[pb_vidembed title=”ASPIRE Therapeutic Horseback Riding Program” caption=”” url=”http://www.youtube.com/watch?v=dU99G42EHP4″ type=”yt” w=”480″ h=”385″]
If you are driving down Kimball Avenue in Waterloo you may drive by “ASPIRE.” You will see a number of horses roaming around in the fields and cars coming and going. You would probably assume it’s a place for people to experience horseback riding. You would be right, but there’s much more to it than that.
At ASPIRE the horses may look like normal horses, but they are actually trained to be therapeutic riding horses.
The ASPIRE Therapeutic Horseback Riding Program provides services to individuals with disabilities through animal-assisted activities and outreach programs.
“Basically we teach individuals with disabilities how to ride horses,” said Marilyn Moore, executive director of ASPIRE.
Moore explained that a horse is similar to a human, so when an individual with disabilities who may not be able to walk, rides a horse, the horse mimics how it should feel to walk or sit.
“So it relaxes the muscles and then it begins to change the signals in the brain to tell you this is how it’s supposed to look to walk, this is how it looks to sit,” said Moore. “It touches every single muscle from the top of the head to the bottom of the toes.”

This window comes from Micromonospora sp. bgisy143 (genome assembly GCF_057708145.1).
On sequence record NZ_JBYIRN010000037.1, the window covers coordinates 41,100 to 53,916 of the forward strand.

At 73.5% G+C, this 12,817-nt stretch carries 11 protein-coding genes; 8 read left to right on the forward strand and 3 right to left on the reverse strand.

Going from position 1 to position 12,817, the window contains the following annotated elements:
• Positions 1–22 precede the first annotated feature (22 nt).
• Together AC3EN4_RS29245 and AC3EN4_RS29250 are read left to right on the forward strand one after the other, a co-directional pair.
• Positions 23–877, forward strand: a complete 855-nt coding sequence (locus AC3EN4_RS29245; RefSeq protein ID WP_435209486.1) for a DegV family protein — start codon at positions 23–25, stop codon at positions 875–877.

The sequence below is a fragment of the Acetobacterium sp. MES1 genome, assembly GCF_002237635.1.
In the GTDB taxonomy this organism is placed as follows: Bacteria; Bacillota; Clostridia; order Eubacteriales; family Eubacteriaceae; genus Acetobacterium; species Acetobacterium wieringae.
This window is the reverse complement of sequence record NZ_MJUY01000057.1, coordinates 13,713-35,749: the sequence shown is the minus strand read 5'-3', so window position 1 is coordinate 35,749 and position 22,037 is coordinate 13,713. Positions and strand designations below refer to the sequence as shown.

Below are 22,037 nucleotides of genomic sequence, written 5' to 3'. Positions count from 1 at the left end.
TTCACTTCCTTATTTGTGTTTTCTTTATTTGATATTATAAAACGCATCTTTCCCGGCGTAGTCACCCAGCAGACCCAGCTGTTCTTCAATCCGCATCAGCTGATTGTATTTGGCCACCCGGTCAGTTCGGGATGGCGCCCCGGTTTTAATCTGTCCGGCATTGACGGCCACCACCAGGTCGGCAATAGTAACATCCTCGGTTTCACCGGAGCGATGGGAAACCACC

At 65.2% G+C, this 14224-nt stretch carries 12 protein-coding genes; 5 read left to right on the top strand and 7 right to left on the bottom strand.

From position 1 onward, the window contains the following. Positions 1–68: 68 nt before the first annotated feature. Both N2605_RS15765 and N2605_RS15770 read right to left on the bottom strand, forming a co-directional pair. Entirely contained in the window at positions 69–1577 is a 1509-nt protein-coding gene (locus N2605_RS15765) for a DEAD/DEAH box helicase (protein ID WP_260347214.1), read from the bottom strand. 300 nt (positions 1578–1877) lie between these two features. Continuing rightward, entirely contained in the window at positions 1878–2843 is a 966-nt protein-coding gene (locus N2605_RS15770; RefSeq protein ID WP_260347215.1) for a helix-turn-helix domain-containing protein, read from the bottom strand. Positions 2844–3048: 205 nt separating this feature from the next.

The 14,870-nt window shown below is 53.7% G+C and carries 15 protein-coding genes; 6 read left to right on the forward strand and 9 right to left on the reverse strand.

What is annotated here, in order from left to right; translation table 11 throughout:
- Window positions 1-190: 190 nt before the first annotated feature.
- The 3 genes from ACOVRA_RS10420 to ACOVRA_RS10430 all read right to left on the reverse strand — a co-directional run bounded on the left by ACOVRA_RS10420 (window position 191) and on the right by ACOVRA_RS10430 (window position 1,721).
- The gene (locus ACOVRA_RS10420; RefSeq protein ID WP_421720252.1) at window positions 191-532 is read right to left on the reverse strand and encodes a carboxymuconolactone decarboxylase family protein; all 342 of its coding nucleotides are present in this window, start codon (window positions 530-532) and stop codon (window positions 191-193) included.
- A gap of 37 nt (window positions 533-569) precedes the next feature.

Debra Leisinger has been bringing her 18 year old son Andrew to ASPIRE for almost six years now. Andrew is considered mentally handicapped but the ASPIRE program has provided him with a number of benefits.
Leisinger explained, “It has helped his balance, he has gotten stronger through his torso and his leg muscles and arm muscles have also benefited from it. His balance is a lot better, his flexibility and even his fine motor skills have gotten better.”
Andrew is not the only individual who has benefited from the program.
“We’ve seen kids that absolutely couldn’t walk at all who began to take steps,” said Moore. “One little boy walked 27 steps just after eight weeks of lessons.”
The ASPIRE program is very important for families with children who have disabilities. Leisinger said it means a lot to her because of how much her son loves it.
“He looks so forward to it,” commented Leisinger. “He counts down the days till Wednesday gets here. He hates for November to get here because then it ends for the winter.”
Moore expressed that the most rewarding part about what she does is seeing the changes in the people they help.
“Some times it’s those small therapeutic moments that you understand we’ve had a breakthrough with them,” said Moore.
With November approaching, Andrew and the other riders will be finishing up their fall classes and looking forward to April when they can saddle up again.